Parrot: Netflix Share of Streaming Originals Dropped in Q1 as Competition Increased

Netflix’s demand share of streaming originals once again hit new lows in Q1 2022, sitting at 45.2% globally (down from 45.4% in Q4 2021) and 42.4% in the United States (down from 43.6% in Q4 2021), according to Parrot Analytics.

Meanwhile HBO Max, Paramount+ and Disney+ — all SVODs backed by traditional media conglomerates — saw significant gains in the most recent quarter. 
Global demand for original content from all of Netflix’s competitors grew 80.8% between Q1 2020 and Q1 2022, more than triple the 25.5% growth for Netflix originals over the same time, according to Parrot.

From Q1 2020 to Q4 2021, Netflix’s global subscribers grew from roughly 183 million to 222 million, a 21.3% increase in total subscribers. This is remarkably similar to the 22.8% growth in total demand global for Netflix originals from Q1 2020 to Q4 2021, showing the key link between demand for original content and subscriber growth, according to Parrot.

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The gap between the growth in demand for Netflix’s competitors’ original content and its own is further evidenced in Netflix’s market share dropping dramatically in the past two years — from 55.7% to 45.2% globally, and from 52.4% to 42.2% in the United States between Q1 2020 and Q1 2022.

Netflix’s global demand share for streaming originals is down from 50.2% in Q1 2021 and 55.7% in Q1 2020. Disney+ and HBO Max have grown from a combined 6.7% share in Q2 2020 (the first quarter they were both available) to 15.5% in Q1 2022. That 8.8 percentage point gain from these Disney and Warner Bros. Discovery owned streamers accounts for the vast majority of the 9.8 percentage point drop that Netflix has taken over the same time period, showing how much these traditional media companies are directly eating into Netflix’s streaming dominance, according to Parrot.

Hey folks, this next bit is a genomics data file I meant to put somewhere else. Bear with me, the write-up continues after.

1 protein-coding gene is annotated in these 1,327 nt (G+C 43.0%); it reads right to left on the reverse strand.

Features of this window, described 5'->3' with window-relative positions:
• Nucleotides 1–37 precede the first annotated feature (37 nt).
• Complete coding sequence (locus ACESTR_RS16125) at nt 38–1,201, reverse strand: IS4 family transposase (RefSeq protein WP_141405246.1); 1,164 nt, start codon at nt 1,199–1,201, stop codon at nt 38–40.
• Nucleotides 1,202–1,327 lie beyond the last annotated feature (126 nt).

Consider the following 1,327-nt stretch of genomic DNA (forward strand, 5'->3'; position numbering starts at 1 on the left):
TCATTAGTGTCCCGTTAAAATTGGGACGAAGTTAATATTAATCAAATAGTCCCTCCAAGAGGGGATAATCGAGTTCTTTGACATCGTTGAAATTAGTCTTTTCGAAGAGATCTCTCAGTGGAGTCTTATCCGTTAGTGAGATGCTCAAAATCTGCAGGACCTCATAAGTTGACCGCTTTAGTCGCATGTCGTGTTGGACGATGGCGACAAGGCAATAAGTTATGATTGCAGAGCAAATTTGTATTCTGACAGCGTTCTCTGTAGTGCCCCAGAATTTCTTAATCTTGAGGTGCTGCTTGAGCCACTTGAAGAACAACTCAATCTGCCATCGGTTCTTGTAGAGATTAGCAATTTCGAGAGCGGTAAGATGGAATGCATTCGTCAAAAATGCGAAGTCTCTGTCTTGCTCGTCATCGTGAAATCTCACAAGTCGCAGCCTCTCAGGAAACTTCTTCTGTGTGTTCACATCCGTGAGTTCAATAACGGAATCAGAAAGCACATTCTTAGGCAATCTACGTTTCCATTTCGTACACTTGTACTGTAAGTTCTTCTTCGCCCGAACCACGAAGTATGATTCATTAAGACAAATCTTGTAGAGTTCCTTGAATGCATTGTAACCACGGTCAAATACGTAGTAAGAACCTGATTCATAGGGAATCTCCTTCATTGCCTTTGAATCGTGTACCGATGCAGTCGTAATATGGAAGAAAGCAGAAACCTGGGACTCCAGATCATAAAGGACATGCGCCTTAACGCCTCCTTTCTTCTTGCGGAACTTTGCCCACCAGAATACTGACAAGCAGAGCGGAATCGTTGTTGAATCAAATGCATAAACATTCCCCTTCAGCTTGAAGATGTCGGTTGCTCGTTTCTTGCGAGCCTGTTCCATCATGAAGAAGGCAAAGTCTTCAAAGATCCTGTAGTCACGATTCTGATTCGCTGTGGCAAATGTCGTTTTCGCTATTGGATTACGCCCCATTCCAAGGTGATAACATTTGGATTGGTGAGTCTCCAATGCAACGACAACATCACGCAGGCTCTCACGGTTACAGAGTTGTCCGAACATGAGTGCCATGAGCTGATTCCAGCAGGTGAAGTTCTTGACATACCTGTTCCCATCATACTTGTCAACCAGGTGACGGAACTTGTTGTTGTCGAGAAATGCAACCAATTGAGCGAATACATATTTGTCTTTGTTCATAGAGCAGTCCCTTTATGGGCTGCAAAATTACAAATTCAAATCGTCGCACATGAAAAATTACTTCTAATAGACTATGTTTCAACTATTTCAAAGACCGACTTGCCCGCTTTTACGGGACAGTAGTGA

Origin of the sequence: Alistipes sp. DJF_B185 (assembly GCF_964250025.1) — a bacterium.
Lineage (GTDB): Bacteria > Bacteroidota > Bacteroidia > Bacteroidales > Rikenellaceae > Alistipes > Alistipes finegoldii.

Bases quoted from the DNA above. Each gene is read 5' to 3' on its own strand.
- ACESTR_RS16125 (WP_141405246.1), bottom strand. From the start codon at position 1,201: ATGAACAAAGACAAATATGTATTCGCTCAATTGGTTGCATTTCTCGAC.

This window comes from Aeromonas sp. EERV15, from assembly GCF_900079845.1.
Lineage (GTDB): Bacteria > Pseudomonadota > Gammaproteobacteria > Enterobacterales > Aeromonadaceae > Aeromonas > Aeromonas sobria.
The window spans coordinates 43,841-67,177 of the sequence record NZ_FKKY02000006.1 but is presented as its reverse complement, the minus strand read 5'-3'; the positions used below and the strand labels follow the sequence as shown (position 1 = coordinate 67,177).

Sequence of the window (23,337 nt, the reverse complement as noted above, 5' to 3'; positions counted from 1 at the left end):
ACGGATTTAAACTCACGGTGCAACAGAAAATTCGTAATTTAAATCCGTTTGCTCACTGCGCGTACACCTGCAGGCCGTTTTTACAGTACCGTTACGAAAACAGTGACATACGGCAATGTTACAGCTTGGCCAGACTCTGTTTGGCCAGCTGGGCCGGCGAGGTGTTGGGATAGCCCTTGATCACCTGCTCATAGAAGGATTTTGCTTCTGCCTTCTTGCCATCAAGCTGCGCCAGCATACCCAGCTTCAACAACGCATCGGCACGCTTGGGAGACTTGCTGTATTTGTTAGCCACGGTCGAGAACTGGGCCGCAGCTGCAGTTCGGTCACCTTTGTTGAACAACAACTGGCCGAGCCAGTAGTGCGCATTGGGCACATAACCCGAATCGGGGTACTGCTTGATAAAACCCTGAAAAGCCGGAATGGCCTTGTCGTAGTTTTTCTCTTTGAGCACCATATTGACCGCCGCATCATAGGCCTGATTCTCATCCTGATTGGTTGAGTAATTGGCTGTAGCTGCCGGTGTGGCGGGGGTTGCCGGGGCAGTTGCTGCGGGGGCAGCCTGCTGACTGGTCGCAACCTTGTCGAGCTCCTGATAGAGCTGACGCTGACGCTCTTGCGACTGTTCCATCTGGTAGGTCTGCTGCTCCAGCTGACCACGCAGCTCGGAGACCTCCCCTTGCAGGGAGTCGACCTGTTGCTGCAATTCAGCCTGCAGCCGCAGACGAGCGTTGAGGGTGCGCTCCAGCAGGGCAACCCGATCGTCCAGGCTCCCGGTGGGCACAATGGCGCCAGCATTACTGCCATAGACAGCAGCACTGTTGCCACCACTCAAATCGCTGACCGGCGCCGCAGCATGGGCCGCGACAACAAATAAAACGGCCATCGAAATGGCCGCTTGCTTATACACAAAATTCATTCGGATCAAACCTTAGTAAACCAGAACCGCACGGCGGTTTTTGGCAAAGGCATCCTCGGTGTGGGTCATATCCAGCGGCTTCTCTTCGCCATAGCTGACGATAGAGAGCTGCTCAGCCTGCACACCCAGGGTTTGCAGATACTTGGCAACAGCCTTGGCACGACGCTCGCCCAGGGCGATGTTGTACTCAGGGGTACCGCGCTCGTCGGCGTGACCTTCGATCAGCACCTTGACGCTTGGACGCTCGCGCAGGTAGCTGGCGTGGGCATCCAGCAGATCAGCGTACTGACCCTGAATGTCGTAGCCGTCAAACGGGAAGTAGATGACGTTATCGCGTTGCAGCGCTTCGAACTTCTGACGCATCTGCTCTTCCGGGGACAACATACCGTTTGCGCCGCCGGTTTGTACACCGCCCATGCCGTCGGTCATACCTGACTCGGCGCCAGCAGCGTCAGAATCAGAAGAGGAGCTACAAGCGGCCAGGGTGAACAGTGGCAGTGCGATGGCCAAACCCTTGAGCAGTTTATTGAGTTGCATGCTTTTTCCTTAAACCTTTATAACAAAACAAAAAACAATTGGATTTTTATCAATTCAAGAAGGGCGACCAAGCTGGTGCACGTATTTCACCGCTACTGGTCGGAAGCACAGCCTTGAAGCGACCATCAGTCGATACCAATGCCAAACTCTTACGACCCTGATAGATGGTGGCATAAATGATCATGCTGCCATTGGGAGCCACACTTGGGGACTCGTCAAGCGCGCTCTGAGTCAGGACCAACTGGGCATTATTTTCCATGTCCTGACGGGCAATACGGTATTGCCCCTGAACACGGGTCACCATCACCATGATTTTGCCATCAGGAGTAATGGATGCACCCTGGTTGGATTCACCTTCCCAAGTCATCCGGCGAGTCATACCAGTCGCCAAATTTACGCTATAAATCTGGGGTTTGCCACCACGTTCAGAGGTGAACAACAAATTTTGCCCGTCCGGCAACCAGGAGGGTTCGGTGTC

Netflix remains the dominant service for original content demand with its 45.2% global share, which is still larger than that of its six closest competitors combined — Amazon Prime Video, Disney+, HBO Max, Apple TV+, Hulu and Paramount+, which make up a total of 42.4% share globally. That said, its competitors are catching up — in Q2 2020 (HBO Max’s launch quarter), Netflix’s six closest competitors combined for 33.4% global demand share, while Netflix stood as 55%. HBO Max (6.7%) jumped ahead of Apple TV+ (6%) this quarter, as demand for “Ted Lasso” faded while Max launched a trio of hit originals targeting significantly different audience sectors with “Station Eleven,” “Peacemaker” and “Our Flag Means Death,” according to Parrot.

Netflix had a steeper decline with U.S. consumers, dropping from 43.6% in Q4 2021 to 42.4% in Q1 2022. Netflix’s U.S. share was 48.1% in Q1 2021 and 52.4% in Q1 2020. Paramount+ and HBO Max had very strong quarters in the United States, and accounted for much of Netflix’s losses in demand share in Q1 2022.  HBO Max grew from 6.2% to 6.9%, and overtook Apple TV+ in the category with a hits such as “Our Flag Means Death,” “Peacemaker” and “Station Eleven.” Paramount+ grew from 4.4% to 5% on the back of “Yellowstone” spin-off “1883,” as well as a new season of “Star Trek: Picard.”

Netflix is doing well in on-platform demand share, especially considering a plurality of demand for content available on Hulu is non-exclusive licensed content, which has less of an impact on subscriber growth and retention, according to Parrot. While there is currently a major drop from second to third place in HBO Max on-platform demand with U.S. audiences, a combination of HBO Max and Discovery+, which Warner Bros. Discovery leadership has repeatedly emphasized is in the works, would make up 18.3% share, just 0.4 percentage points behind Netflix. “This imminent platform combination represents a strong competitor to Netflix for second place in on-platform demand share, showing how much of a direct threat Warner Bros. Discovery poses to Netflix’s grasp on the entertainment habits of tens of millions of American consumers,” according to Parrot.

Disney+’s “The Book of Boba Fett” narrowly beat out Netflix’s “The Witcher,” both of which debuted in late December 2021, as the most globally in-demand series in Q1 2022. Netflix did account for four of the top 10 streaming originals with global audiences for the quarter, tied with Disney+, which also had four. While that is a strong showing, it still represents a significant decline from recent times. Just last quarter Netflix had four of the top five global originals, and in Q1 2021 Netflix accounted for seven of the top 10 originals worldwide. Once again, competition from traditional media — Disney+ in this case — is cutting into Netflix’s core areas of streaming dominance, according to Parrot.

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